In December the fund declined by 2.75% leaving the return for the full year since launch in June at -0.3% adjusted for dividend distributions. On January the 3rd the fund went ex-dividend for the fourth quarter payment of £0.166, a yield of 1.7%, bringing the total distribution since inception in June to £0.634, which annualises to a double digit yield after local withholding taxes.
This has been achieved through our stock-specific process, focused on premiums to the cost of capital and applied via a geographically diversified portfolio allocation regime. Over this first six months of the fund we’ve looked to establish a baseload of strong yielding and compounding companies, with a select few ‘special situations’ where we see potential for price significant appreciation and capital return.
This has been reflected in the return attribution for this initial period where our best performing stocks were Petrobras, Fibra Macquarie and Thungela, which drove our country performance league table led by Mexico followed by Brazil and Greece. At the sector level our best performance came from energy followed by real estate. Our most significant detractors came from South Korea, Taiwan and materials at the sector level.
The markets in December saw a continuation of recent themes. In Brazil the political picture remains noisy and volatile but inconclusive as appointments to key posts continue and policies take shape. We continue to be cautiously optimistic that the worst-case scenario is more than adequately reflected in the valuation of Petrobras. We even have sympathy for some of the proposals being discussed by the likely new CEO which may eventually be viewed positively, particularly in the context of sustainability. Through a process of profit-taking and dividend payments what was our largest position is now a middle-ranked exposure which we’re more than happy to hold. Our only other positions in Brazil are two utility companies.
The dominant headlines however continue to come from China where re-opening policies have gathered momentum, despite reports of significant Covid infections and deaths. One rumoured governmental report estimated around 250 million people, or 18% of the population had been infected in the first 20 days of December with the rate still accelerating.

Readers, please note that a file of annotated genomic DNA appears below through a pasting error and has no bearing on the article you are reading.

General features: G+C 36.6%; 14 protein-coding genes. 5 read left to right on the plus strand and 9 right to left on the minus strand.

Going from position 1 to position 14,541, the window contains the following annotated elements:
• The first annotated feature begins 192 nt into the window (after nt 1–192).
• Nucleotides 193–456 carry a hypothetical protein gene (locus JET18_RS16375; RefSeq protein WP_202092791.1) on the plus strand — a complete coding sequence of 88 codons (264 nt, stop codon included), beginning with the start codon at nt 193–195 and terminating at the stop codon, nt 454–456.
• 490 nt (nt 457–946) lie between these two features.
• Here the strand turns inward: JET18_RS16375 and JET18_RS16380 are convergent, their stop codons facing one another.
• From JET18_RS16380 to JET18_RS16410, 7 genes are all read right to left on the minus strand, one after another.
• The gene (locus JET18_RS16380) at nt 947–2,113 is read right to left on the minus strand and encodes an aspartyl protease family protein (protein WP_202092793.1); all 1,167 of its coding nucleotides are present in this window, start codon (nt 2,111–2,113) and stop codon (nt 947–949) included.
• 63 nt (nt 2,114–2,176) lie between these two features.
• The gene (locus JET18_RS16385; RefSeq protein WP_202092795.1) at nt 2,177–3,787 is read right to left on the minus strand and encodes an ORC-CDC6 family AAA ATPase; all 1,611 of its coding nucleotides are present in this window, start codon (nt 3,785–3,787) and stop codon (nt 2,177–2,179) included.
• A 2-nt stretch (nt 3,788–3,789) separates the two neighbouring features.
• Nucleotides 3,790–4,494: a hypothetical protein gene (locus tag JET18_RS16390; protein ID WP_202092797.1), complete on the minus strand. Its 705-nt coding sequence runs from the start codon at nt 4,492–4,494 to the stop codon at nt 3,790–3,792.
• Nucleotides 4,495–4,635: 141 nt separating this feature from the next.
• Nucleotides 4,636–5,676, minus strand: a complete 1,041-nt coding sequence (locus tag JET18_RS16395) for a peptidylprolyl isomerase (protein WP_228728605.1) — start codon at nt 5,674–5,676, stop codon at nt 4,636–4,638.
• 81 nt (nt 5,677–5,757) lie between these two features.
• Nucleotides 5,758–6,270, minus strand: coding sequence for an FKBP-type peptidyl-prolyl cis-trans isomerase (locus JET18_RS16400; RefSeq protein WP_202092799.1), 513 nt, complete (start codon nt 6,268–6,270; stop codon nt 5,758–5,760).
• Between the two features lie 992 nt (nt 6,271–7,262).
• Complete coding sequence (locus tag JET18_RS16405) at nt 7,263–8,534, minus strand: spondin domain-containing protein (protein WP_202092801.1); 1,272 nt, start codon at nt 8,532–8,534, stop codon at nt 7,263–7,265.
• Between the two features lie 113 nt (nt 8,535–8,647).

So far, the official stance has been to simply stop reporting these numbers. As we shift from zero-Covid to max-immunity, there are indications in early January that infections have already peaked in certain areas of the north, but further south the trajectory remains negative. Boarders are reopening for the start of “Chunyun”, the first period of Lunar New Year travel, and families that have been separated for years are clearly taking the opportunity to re-unite, despite the risks.
It seems this sea-change in policy direction is now unlikely to reverse from infections alone. We’ve already seen further measures to support the real estate market ranging from relaxation of the ‘three-red-lines’ policy, support for mortgages as well as liquidity and capital for developers. We now expect further policies in the energy sector focusing on improving efficiency, grid modernisation and transition to renewables.
We could also see more direct measures aimed at the consumer supporting consumption, as part of the broader goal of rebalancing the economy away from export-led growth.
Being the last country globally to see a post-covid re-opening, we’ve seen how markets react. The most obvious is in travel and entertainment which are typically one-off boosts and can be short lived. We already have exposure to this through names such as Squire Pacific and Citic Telecom, our focus for new inclusions is more on those areas with longer duration. We remain cautious on the real-estate sector but are more positive on broader mobility and energy provision areas where valuations are attractive and are likely to see further policy tailwinds.
Whilst the broader global picture remains challenging, and there’s still significant geo-political pressure, certain top-down metrics are now looking more positive. For example, the Chinese credit impulse has now turned positive, as has excess liquidity (M1 – nominal GDP growth), whilst Chinese dividend yields are now in-line with corporate bond yields which have tightened rapidly.
These should also provide positive contagion in certain global commodities and other emerging markets particularly in the region. We’ve already seen moves in regional currencies such as the Korean Won, which we felt was significantly undervalued, as well as Thai Baht and stability returning to Taiwan Dollar. More broadly however it’s the valuation shadow China has cast on the rest of the emerging market asset class which will hopefully now start to dissipate.
Looking at the forward p/e ratio of global emerging markets excluding China relative to MSCI AC World, we are at the cheapest level we’ve seen since 2007. From a yield perspective the EM dividend yield now stands more than 1.5 standard deviations higher than developed markets, and significantly higher than the previous peak last seen in 2006, whilst price to book valuations are at similar lows. As value investors, this provides a highly supportive backdrop as we start 2023.